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A non-profit publication of the Office of the University Relations of Virginia Tech,
including The Conductor, a special section of the Spectrum printed 4 times a year

Aviation Wall of Fame honors Tech's first astronaut

By David Nutter

Spectrum Volume 21 Issue 04 - September 17, 1998

Virginia Tech will honor the first inductee of its Aviation Wall of Fame at a special ceremony on Friday, Sept. 18, at 3 p.m.
The courage and accomplishments of Lt. Col. John McKay, a 1950 graduate of Virginia Tech, will be honored at the Wall of Fame located in the new terminal of the Virginia Tech Airport.
McKay, who died in 1975, was Virginia Tech's first astronaut when he flew an X-15 rocket plane seven miles into space in 1965. Several of McKay's eight children and other family members will attend the ceremony.
According to Air Force Captain Scott Laschkewitsch, an assistant professor of aerospace studies at Virginia Tech, "This wall holds a tremendous legacy. It's a special tribute to alumni of Virginia Tech who have distinguished themselves through significant contributions in the advancement of aerospace. Virginia Tech should be extremely proud of the difference it has made in the fields of aviation and aerospace."
A native of Portsmouth, McKay enrolled as a cadet at Virginia Tech in 1943. After returning from home from service in World War II, he finished his degree in aeronautical engineering in 1950.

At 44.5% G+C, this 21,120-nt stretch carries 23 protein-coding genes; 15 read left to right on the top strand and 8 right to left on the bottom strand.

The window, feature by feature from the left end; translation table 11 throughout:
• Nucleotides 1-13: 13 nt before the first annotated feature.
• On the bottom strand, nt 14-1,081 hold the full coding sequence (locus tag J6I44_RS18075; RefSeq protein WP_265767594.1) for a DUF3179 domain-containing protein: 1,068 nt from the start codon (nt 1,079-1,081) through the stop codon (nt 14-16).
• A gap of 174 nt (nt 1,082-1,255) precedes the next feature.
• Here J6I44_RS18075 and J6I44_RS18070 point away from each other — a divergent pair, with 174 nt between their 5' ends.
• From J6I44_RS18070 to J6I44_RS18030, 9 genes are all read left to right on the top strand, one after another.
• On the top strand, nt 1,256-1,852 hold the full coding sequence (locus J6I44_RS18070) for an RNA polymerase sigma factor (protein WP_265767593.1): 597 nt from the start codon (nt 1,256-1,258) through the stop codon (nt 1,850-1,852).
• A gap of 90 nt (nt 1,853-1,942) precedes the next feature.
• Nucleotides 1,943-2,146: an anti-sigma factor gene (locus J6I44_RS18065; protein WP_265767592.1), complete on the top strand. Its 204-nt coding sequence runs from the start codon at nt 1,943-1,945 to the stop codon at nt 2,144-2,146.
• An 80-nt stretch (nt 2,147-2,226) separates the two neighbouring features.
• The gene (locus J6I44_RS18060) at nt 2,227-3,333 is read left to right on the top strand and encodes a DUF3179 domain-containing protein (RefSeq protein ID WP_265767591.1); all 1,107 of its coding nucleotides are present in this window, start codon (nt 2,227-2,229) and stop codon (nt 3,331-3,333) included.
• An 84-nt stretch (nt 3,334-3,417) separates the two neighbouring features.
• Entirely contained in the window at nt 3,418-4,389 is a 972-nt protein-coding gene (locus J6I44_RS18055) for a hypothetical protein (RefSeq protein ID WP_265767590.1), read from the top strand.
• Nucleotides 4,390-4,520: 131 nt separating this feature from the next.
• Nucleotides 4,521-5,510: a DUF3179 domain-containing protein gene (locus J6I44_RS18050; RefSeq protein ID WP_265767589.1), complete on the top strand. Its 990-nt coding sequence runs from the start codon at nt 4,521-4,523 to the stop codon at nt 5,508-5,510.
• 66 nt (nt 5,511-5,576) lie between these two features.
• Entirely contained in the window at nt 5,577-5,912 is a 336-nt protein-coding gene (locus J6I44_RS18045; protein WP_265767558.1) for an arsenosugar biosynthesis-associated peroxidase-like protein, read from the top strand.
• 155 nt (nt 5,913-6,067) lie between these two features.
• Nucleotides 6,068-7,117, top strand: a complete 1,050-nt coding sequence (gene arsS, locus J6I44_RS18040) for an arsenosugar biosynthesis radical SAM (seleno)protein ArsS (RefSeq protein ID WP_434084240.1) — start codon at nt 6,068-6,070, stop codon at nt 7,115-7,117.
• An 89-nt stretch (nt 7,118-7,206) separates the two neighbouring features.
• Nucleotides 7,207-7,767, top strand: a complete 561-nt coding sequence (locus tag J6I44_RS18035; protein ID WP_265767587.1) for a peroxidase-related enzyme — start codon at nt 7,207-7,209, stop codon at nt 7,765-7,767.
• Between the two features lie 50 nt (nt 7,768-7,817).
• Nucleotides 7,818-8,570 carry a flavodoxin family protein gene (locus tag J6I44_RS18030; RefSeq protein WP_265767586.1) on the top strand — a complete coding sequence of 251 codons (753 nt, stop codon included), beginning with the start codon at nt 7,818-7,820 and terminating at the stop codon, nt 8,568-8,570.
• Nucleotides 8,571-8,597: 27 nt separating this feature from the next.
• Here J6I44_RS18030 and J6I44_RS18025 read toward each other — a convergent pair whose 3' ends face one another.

McKay started working at NASA-Langley Air Force Base in Virginia after college and went on to work at Edwards Air Force Base. There he flew experimental aircraft and was selected as one of the original X-15 pilots in 1958.
There were 199 X-15 missions and McKay participated in 28 of those. He traveled into space three times and made his last flight on Sept. 8, 1966 and retired from NASA in 1971.
In addition to the Aviation Wall of Fame honor, the annual Air Force ROTC Flight Instruction Program Award has been named in honor of McKay and is presented to the top Air Force Pilot candidate completing the program at the Virginia Tech Airport each year.
Physics alumnus Roger K. Crouch was the first Hokie into orbit when he traveled into space aboard the space shuttle Columbia in 1997.
The Virginia Tech Aviation Wall of Fame was completed in the summer 1997 and will be used to recognize the long history of Tech alumni who contributed to military exploration and to the aerospace industry.
In establishing the Wall of Fame, the university's Board of Visitors and the Air Force ROTC department established the following criteria for applicants: significant leadership in the development of aircraft, aeronautical design or spacecraft; or personal heroism through aviation; or significant accomplishment as a commercial or military aviator; or significant contributions to the fields of aviation, aircraft design, or space travel.
Inductees will be selected each year and will have their names engraved on the Aviation Wall of Fame. They will also receive a commemorative plaque. Applications for the wall can be sent to: Arnold Air Society, c/o Air Force ROTC, Virginia Tech, 228 Military Building, Blacksburg, Va., 24061-0245.